The alarms are still blaring insistently, briefly turning the white room scarlet with every flash. Even the chandelier reflects a dull, red glow. I swallow—something is wrong. With unsteady, feet I rise from my barstool and stumble towards a wide window that stretches most of the length of the lounge.

When I look out, the sight is unbelievable.

A fantastical, subterranean landscape flashes past through murky darkness. The train is going incredibly fast, so fast that I can barely see anything through the blur of dark shapes. But then I see something massive and looming—an immense cliff that seems to rise and rise up into infinite blackness. I press my face to the glass but there is no top or summit, just an uninterrupted face of sheer rock, towering into oblivion.

But even more than that, I realize why the alarms are blaring. The darkness beyond is illuminated by some light-source outside the train and it’s not the sort of darkness caused by night. It’s blacker, thicker. I stumble back, horrified. The train is underwater.

I open my mouth and my scream mingles with the alarms. The train must have gone off a bridge into the water. Any second I expect the windows to crack and break under water pressure. Any second I could be instantly crushed by the inky blackness that surrounds this train. A lonely, nameless corpse sunk in the deep.

There are two steel doors in the car. Frantically, I run to the front one, desperately trying to open it. It’s locked and I start pounding on it. I need someone to hear me, a conductor, a manager, the captain of the Flying Dutchman, anyone at all.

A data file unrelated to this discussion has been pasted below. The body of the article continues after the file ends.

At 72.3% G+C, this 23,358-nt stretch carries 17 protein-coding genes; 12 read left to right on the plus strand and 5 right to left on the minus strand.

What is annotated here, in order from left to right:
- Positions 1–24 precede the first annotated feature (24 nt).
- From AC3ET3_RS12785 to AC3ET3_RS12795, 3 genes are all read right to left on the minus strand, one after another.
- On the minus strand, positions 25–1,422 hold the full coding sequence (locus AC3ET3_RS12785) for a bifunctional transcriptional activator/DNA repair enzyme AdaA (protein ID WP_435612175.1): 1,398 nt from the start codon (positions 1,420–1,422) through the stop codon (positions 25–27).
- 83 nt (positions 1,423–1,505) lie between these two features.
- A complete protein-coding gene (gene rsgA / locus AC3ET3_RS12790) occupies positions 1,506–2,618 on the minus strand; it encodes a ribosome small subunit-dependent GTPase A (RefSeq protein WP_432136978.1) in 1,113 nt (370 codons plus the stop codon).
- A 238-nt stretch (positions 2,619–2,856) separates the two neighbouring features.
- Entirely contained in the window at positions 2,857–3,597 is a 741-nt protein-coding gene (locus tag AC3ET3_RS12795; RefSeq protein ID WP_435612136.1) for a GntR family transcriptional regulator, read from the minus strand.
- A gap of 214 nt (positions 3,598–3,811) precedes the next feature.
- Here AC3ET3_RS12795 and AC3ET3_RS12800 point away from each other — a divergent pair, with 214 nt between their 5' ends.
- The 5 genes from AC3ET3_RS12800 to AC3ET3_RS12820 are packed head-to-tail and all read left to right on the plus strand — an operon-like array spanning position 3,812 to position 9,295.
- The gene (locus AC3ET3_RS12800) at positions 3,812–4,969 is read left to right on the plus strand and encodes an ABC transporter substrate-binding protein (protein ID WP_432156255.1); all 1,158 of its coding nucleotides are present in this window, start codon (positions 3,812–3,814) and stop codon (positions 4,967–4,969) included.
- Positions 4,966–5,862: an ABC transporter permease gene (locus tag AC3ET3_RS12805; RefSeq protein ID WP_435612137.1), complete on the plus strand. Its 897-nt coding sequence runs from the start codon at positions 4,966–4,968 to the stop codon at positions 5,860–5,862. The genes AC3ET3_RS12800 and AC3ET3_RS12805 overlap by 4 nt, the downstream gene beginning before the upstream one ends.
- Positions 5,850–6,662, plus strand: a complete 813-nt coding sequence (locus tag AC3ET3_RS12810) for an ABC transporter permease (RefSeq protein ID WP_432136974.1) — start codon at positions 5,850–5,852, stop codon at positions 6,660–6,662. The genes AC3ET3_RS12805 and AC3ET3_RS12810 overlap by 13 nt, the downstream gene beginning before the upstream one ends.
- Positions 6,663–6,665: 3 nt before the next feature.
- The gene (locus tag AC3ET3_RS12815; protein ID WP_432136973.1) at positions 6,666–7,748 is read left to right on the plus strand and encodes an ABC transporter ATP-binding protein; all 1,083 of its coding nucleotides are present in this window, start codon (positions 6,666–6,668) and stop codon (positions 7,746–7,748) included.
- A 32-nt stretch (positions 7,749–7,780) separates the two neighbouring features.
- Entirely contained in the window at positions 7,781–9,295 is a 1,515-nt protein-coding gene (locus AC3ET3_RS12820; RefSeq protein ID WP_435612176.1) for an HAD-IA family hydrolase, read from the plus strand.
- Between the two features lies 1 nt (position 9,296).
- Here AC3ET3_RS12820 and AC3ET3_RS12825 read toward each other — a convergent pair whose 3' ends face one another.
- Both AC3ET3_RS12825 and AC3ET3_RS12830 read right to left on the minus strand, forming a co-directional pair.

“Hey!” I scream, my fist reverberating painfully off the steel, “Hey! Somebody help!”

There is no response.

I start rummaging through my pockets. Maybe I have a key or a keycard that can unlock the door. Maybe I can open it and swim to the surface. But there is nothing there. No ticket, no passport, just a billfold with my ID and a couple of credit cards. I choke back a sob as a doomed man in his final moments. I look up as if to pray, but then suddenly stop. Something curious is engraved above the door. With a hammering heart, I squint at the letters.

THE OCEANIA EXPRESS – Deep Sea Riding Experience

A bolt of hope shoots through me. Is the train supposed to be underwater?

Behind me, I hear dry laughter. I look around and a man stands up from behind the counter. He looks like he had fallen there, his clothes and hair are rumpled. He adjusts his spectacles, which looked like they had been damaged from his fall as well. He grins at me, his eyes wide.

“First time in the Mariana Trench, eh?” He says, “Don’t worry, mine too. I’ve sent so many people down here but it’s a lot . . . deeper in person.”

He offers his hand. Numbly, I reach out to shake it. “So the Oceania Express is a—?”

“—Train? Of sorts. It’s the world’s first deep sea exploration train. Able to withstand ten tons of pressure and go to depths of seven miles. I should know—I designed it.” He grinned at me again. “Lead scientist Dr. Alexander Lyst at your service.”

“Laurence Fletcher,” I whisper in reply.

"I sent lots of people down here actually," the doctor continues. He talks very quickly as he gazes around. "In little submersiles. They worked on laying the track, see? The Oceania Express's track. But I kept losing them. Guess how many I lost, Mr. Fletcher."

"I - I really don't know, doctor."

"Alright, Alright, I'll tell you." the Doctor's eyes are bright. "It was twelve. Twelve submersiles with twelve men inside them. Did you think that stopped me?" He began to laugh a bit. "Do you think that stopped me?"

I lick my lips nervously. “Dr. Lyst, are we safe?